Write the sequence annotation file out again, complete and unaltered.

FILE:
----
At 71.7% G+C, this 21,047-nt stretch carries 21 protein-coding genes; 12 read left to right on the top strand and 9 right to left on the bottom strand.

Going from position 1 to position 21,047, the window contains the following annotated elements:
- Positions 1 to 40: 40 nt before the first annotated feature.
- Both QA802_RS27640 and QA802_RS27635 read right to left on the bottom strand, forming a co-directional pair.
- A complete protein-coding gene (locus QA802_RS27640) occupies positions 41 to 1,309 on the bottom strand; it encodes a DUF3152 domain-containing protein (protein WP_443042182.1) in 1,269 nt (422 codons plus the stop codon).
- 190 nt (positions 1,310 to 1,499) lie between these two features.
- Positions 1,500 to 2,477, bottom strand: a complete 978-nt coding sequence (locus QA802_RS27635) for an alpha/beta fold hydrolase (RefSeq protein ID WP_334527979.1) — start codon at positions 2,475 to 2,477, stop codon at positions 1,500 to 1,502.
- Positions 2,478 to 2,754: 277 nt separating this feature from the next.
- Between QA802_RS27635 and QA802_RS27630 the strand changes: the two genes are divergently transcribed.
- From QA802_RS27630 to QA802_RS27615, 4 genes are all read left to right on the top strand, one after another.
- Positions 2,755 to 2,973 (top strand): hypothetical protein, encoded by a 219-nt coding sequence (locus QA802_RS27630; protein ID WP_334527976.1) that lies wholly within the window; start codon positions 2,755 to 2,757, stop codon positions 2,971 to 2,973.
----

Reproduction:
At 71.7% G+C, this 21,047-nt stretch carries 21 protein-coding genes; 12 read left to right on the top strand and 9 right to left on the bottom strand.

Going from position 1 to position 21,047, the window contains the following annotated elements:
- Positions 1 to 40: 40 nt before the first annotated feature.
- Both QA802_RS27640 and QA802_RS27635 read right to left on the bottom strand, forming a co-directional pair.
- A complete protein-coding gene (locus QA802_RS27640) occupies positions 41 to 1,309 on the bottom strand; it encodes a DUF3152 domain-containing protein (protein WP_443042182.1) in 1,269 nt (422 codons plus the stop codon).
- 190 nt (positions 1,310 to 1,499) lie between these two features.
- Positions 1,500 to 2,477, bottom strand: a complete 978-nt coding sequence (locus QA802_RS27635) for an alpha/beta fold hydrolase (RefSeq protein ID WP_334527979.1) — start codon at positions 2,475 to 2,477, stop codon at positions 1,500 to 1,502.
- Positions 2,478 to 2,754: 277 nt separating this feature from the next.
- Between QA802_RS27635 and QA802_RS27630 the strand changes: the two genes are divergently transcribed.
- From QA802_RS27630 to QA802_RS27615, 4 genes are all read left to right on the top strand, one after another.
- Positions 2,755 to 2,973 (top strand): hypothetical protein, encoded by a 219-nt coding sequence (locus QA802_RS27630; protein ID WP_334527976.1) that lies wholly within the window; start codon positions 2,755 to 2,757, stop codon positions 2,971 to 2,973.